CASEY: It is possible that Zimmerman's "hemispherical shell of heavy metal" was a reference to the so-called "uranium metal document," which reportedly describes procedures for converting "yellowcake" into uranium metal and casting it into hemispheres. Gareth Porter recently reported that in January 2005, IAEA inspectors stumbled across this document gathering dust in some old files that Iran had let them rummage through. According to the IAEA, Iran claimed that in 1987 it had received the document, unsolicited, from Pakistan when it acquired centrifuge enrichment components and related documentation (IAEA Gov/2007/58 at paragraph 25 [.pdf]). Pakistan confirmed to the IAEA that it possesses an identical document (IAEA Gov/2008/15 at paragraph 24). And the IAEA has seen "no indication of any [uranium metal conversion] and casting activity in Iran" (IAEA Gov/2007/58 at paragraph 25). If Zimmerman had the "uranium metal document" in mind, his exaggerations are even wilder.
ZIMMERMAN: I did not have the "uranium metal document" in mind. It is true that the Pakistanis confirmed that they had an identical document. That makes me think that the Pakistanis sold or gave the technology to Iran.
CYRUS: If Zimmerman did not have the uranium metal document in mind, then the question is what the heck was he talking about when referring to high explosive testing of spherical metal forms, since according to the IAEA there is no evidence of Iran using such technology. Note that Iran would not need the technology from Pakistan anyway, since bomb-making isn't secret information, and furthermore the IAEA has not found any of this technology anywhere in Iran.
In any case, even according the Western experts, the document given to Iran by the Pakistanis was not actually useful for making a bomb since it contained no specific design information. Suppose I draw a picture of a nuclear bomb on the back of a napkin - does that mean I intend to make a bomb?
CASEY: Zimmerman's assertion that the report states that "Iran refuses to answer" IAEA questions is grossly misleading. As documented in every single IAEA board report since the laptop allegations first surfaced, Iran has consistently and adamantly answered many of the allegations by describing them as baseless and fabricated. In addition, it was only in February 2008 that the U.S. gave the IAEA permission to show any of the documents to Iran to enable it to respond (IAEA Gov/2008/4 at paragraph 37). The U.S. further manipulated the IAEA's efforts by providing "much of this information [to the IAEA] only in electronic form" and "not authorizing the [IAEA] to provide copies to Iran" (IAEA Gov/2008/15 at paragraph 16). The U.S. even refused to give the IAEA itself copies of some material. For example, the U.S. did not let the IAEA have copies of key documents concerning the "ballistic missile warhead" for a "nuclear weapon" Zimmerman refers to. The agency was "therefore unfortunately unable to make them available to Iran."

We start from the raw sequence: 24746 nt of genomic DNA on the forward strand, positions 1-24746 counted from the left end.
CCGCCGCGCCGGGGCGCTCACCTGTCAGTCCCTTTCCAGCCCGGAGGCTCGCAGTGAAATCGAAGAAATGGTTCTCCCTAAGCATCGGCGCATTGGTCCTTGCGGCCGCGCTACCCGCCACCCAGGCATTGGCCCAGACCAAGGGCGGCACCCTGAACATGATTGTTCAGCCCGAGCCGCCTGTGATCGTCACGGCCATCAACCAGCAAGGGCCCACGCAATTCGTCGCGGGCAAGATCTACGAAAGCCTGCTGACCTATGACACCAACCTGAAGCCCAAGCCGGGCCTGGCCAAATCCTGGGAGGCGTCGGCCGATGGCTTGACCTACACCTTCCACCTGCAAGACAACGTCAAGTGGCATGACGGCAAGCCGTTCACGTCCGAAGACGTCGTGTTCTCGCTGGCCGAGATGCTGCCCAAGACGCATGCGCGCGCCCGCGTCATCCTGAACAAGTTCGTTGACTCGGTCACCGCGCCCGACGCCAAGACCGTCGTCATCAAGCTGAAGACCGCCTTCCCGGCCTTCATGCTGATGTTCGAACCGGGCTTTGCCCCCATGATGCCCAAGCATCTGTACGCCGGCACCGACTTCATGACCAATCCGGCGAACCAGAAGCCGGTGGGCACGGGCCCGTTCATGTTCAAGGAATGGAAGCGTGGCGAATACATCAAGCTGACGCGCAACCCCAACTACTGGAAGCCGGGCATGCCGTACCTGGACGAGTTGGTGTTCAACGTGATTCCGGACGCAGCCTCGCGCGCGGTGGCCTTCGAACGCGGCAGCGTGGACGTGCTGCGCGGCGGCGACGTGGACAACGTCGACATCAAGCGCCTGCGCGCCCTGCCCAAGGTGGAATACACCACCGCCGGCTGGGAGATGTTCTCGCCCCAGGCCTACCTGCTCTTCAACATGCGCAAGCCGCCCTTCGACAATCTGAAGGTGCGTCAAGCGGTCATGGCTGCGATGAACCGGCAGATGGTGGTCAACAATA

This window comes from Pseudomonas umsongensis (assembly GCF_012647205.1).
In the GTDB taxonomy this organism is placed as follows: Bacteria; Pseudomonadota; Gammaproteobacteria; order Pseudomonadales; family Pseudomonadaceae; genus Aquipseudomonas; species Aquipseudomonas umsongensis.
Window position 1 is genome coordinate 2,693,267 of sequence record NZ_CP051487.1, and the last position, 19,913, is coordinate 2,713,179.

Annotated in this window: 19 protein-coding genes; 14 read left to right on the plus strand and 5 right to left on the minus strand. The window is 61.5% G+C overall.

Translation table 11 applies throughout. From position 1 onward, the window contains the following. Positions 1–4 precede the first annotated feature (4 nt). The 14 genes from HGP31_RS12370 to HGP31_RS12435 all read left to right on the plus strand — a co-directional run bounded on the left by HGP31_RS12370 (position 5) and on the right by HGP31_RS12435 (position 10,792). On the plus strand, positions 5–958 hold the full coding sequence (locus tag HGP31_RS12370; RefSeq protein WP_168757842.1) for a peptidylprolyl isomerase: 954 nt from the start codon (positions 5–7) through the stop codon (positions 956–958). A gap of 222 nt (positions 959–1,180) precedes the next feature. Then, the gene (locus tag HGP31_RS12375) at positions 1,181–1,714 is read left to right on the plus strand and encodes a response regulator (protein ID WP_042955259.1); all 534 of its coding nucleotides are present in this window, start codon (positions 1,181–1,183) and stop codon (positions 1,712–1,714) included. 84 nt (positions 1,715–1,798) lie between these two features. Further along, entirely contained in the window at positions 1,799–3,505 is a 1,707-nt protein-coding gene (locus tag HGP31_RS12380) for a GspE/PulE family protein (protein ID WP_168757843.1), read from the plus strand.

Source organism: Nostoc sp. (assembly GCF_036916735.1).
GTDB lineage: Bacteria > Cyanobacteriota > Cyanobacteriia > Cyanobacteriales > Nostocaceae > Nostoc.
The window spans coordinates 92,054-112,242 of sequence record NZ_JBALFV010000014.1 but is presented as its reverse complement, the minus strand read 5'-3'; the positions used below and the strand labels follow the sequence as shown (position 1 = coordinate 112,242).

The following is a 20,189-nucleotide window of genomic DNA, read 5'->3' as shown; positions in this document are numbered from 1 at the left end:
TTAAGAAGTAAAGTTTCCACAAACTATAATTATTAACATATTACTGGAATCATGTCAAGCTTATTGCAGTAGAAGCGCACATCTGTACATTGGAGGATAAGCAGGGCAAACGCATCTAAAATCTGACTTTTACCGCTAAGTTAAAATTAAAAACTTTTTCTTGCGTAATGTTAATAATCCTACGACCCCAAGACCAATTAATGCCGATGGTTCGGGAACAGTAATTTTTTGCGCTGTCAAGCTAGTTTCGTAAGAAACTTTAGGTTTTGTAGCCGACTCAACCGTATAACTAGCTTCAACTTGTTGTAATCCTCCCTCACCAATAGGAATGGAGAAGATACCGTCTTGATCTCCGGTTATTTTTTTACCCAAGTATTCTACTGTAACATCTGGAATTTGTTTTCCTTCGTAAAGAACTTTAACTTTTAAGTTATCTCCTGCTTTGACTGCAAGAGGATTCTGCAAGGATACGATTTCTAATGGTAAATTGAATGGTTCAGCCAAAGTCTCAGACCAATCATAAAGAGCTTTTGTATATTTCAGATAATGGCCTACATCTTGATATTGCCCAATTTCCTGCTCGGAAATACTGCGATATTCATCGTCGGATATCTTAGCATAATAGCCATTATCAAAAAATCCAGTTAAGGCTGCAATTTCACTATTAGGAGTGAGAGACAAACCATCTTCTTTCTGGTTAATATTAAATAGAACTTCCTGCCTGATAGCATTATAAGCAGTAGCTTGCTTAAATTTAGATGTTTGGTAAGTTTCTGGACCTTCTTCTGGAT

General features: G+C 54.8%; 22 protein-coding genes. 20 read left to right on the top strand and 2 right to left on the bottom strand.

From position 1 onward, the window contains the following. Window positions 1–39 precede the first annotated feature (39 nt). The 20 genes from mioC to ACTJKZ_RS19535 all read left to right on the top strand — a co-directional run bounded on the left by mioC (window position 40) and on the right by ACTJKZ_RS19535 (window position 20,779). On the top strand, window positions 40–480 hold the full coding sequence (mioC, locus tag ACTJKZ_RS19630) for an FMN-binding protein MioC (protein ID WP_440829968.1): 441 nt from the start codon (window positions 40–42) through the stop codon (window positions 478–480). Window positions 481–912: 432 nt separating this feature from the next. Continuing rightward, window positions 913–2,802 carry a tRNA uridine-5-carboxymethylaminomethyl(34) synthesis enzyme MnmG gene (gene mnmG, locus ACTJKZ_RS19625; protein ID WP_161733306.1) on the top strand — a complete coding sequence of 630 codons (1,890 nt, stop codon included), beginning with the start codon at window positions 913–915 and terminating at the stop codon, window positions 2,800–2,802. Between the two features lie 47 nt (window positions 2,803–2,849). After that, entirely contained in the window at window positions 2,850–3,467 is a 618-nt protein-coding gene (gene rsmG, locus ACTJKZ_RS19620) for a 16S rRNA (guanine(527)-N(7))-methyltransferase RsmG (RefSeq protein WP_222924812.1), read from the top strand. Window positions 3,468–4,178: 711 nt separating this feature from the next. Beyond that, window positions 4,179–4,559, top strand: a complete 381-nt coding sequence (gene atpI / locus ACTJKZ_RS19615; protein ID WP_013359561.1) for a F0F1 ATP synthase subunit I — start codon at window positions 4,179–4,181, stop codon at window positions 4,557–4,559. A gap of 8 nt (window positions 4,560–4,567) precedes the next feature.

ZIMMERMAN: The allegations are not "baseless and fabricated." They are well documented by IAEA. Hell, to believe that the Iranians answered the allegations you have to believe that the Iranians are telling the truth, when their entire response to IAEA has been one of obfuscation and evasion. Of course we only could give the IAEA the docs in electronic form; that's how we got them. That's, in any event, how I would want them. The reason we did not furnish the documents in detail to the IAEA and Iran is quite simple: they contain weapons details, and the IAEA (let alone Iran) is not allowed to receive that information.
CYRUS: This is where Zimmerman starts to go off the rails entirely. Zimmerman claims the allegations are "well documented by the IAEA" when the IAEA itself said that it was not allowed to see some of the documents either and has found no evidence of nuclear work in Iran to support them.
Note also the a priori assumption by Zimmerman that the Iranians simply can't be telling the truth, backed up with nothing more than a doctrinaire rant about how the Iranians have been "obfuscating" all along.
As for Iran "refusing" to answer -- note what the IAEA report itself speciffically stated: that Iran had filed a response to the allegations, but that the IAEA had not yet had time to go over the response when the IAEA report was issued. (According to some sources, the Iranian response consisted of over 230 pages.)
Finally, Zimmerman's justification for why the Iranians aren't permitted to see the allegedly Iranian document about making nukes (since they contain information on making nukes) and why yet the Iranians are supposed to disprove the documents anyway, has got to the funniest thing I have read in a long, long time. This sort of contorted logic does not come along often - it belongs in a Monty Python skit.